Campaign: 1980s

Morning in Moscow - 1987

The arrival of General Secretary Mikhail Gorbachev on the world stage produced an endless debate in North America and Western Europe. Is Gorbachev, perestroika, glasnost, for real? Most analysis fell into the classic categories that readily divided liberals and conservatives throughout the Cold War. The EastWest Institute opted for a different approach to the Gorbachev phenomenon. While governments and NGOs the world over sat back and watched events unfold from the sidelines, EWI resolved to engage the new regime directly, and to find out if perestroika was window dressing for public consumption, or represented a fundamental break from traditional Soviet politics.

 

In October of 1987, EWI challenged the world to answer Gorbachev's new vision for East-West relations. The Institute assembled a strong, bipartisan panel of politicians and Soviet experts, including then New Jersey Senator Bill Bradley, U.S. Deputy Secretary of State John C. Whitehead, Ken Dam, and a prestigious assembly of academics and journalists under Harvard Professor Joseph Nye and Cargill CEO Whitney MacMillan. The result was a brief but powerful publication How Should America Respond to Gorbachev's Challenge? which the Soviet leader cited as a turning point in U.S. public opinion on his government and which impacted the Western foreign policy establishment for years to come. In addition, in the aftermath of the Washington Summit of Presidents Reagan and Gorbachev, Europeans and Americans came together to recommend new Western policy - figures like Thorvald Stoltenberg, Foreign Minister of Norway; Harry Ott, Foreign Minister of East Germany; and Hans-Dietrich Genscher, accelerated a powerful and productive dialogue.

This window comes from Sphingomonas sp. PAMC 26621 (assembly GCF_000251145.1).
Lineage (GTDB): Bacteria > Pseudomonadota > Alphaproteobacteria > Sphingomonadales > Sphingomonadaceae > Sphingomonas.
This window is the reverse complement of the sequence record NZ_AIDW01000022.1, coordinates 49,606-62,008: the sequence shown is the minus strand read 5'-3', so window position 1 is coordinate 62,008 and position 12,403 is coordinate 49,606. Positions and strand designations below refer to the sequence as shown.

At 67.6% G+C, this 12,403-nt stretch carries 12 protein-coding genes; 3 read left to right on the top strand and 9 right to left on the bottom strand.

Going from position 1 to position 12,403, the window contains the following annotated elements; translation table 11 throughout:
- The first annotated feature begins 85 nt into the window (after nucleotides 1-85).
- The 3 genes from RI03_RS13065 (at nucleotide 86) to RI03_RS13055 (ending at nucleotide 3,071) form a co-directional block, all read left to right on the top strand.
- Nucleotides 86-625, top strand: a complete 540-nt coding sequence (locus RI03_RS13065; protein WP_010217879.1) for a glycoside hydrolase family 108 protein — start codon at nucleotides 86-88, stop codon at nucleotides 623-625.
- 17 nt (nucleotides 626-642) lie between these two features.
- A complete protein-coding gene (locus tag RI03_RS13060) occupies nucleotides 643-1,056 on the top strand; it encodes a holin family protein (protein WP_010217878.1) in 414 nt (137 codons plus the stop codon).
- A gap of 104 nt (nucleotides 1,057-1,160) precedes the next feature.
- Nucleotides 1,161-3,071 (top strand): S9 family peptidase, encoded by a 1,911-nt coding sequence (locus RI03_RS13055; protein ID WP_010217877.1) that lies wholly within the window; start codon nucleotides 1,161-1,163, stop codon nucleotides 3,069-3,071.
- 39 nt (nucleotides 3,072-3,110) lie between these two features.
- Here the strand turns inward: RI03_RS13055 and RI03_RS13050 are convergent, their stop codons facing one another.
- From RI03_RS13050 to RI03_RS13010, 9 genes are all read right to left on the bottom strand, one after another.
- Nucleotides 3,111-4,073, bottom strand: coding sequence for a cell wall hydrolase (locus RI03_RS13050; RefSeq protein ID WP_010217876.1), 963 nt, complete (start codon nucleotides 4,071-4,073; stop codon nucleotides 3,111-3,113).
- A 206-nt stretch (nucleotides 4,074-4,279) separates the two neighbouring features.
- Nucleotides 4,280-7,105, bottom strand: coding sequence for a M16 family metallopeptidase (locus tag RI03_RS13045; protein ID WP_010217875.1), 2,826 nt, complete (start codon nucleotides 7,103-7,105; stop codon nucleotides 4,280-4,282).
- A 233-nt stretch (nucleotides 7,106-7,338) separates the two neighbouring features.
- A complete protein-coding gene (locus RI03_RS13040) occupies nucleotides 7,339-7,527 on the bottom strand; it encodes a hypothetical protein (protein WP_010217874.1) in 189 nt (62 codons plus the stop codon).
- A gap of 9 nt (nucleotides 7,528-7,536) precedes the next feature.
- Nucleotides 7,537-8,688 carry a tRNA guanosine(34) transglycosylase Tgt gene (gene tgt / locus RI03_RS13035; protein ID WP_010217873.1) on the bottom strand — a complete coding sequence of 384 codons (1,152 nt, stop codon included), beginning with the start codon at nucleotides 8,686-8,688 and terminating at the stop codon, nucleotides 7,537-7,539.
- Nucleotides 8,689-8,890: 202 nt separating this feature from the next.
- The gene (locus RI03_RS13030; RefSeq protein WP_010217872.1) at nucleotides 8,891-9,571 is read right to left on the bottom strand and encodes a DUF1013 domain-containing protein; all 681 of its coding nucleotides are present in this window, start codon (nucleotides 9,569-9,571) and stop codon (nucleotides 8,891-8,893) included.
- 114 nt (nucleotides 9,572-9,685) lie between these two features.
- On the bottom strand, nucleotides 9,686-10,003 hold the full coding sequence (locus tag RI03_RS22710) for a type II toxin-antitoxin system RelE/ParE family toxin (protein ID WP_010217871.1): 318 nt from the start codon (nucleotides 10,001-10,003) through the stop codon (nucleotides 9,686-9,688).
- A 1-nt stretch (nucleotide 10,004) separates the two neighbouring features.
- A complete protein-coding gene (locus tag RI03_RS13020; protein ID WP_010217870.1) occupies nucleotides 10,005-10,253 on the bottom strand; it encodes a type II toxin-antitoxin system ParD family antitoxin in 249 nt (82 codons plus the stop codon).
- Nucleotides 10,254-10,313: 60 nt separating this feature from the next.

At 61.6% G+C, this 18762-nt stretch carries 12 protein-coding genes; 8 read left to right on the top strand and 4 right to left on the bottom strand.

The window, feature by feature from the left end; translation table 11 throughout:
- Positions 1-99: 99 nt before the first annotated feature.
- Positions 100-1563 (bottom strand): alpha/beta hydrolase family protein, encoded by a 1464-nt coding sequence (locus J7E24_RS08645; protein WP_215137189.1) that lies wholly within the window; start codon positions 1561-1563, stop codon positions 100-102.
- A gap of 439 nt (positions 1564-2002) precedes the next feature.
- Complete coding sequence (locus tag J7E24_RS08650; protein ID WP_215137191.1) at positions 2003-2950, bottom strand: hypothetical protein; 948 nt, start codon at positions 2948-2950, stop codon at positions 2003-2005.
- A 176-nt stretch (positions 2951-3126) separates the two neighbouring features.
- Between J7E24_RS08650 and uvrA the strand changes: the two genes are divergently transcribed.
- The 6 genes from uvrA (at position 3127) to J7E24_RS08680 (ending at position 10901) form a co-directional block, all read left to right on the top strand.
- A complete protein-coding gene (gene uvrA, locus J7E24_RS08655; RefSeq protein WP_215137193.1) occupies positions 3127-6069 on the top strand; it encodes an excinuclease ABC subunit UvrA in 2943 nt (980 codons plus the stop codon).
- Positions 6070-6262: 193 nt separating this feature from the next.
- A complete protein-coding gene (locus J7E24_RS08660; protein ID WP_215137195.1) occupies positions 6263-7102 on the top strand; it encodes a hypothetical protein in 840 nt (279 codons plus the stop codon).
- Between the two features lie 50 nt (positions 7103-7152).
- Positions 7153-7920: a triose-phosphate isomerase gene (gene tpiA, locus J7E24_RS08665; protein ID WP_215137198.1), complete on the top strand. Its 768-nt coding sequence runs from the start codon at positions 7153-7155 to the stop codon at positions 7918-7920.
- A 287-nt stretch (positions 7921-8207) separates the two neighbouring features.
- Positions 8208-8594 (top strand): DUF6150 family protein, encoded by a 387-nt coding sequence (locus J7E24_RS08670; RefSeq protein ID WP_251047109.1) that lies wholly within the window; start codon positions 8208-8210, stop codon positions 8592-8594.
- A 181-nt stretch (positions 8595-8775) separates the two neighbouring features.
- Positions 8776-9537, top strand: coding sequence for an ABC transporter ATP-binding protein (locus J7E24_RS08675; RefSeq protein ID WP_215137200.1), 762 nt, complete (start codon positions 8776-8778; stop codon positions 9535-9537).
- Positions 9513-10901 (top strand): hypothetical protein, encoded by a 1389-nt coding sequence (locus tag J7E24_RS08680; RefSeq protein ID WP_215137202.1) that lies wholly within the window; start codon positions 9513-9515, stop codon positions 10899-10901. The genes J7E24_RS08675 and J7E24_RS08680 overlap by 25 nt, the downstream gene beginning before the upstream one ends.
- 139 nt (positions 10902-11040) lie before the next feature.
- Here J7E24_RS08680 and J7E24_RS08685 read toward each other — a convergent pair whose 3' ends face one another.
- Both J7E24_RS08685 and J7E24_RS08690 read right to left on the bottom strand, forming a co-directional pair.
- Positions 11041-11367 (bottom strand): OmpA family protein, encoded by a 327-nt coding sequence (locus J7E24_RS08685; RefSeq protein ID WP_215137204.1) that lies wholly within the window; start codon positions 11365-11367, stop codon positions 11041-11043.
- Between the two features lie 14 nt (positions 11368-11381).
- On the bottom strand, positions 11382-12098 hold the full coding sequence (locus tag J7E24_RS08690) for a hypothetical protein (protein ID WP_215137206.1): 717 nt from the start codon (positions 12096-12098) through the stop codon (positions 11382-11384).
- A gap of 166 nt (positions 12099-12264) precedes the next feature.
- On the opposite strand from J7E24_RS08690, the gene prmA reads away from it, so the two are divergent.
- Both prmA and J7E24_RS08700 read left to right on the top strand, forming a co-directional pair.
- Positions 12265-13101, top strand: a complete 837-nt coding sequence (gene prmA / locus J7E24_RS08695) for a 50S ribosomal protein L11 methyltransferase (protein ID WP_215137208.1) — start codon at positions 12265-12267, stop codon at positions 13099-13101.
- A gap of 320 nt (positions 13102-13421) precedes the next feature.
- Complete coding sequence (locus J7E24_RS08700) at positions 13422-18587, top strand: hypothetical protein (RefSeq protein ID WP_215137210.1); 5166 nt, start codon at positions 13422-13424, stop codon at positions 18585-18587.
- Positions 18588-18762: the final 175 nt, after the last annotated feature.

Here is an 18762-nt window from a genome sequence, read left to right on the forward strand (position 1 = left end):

Sir John Birch of the Foreign and Commonwealth Office, remembered this remarkable juncture in the East-West dialogue remarking, "EWI made a contribution to constructive thinking during those early Gorbachev years. There was still a tremendous suspicion of the Russian bear, and the widely held assumption was that perestroika was a ruse and we were all fools for buying into it. The work that went into EWI's Task Force on New Thinking helped clear people's minds and provided them with a forum to look at the situation in a more enlightened way."

 

In the final commentary the Task Force recommended "seizing the opportunities" fashioned by new Soviet policies and contributing to Gorbachev's sweeping reforms, concluding: "New political thinking in the East requires new policy thinking in the West." The Institute thus unflinchingly paved the way for others to partake in this historic opportunity for East-West rapprochement. Strong criticism turned into a deepening respect.

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Idea No. 6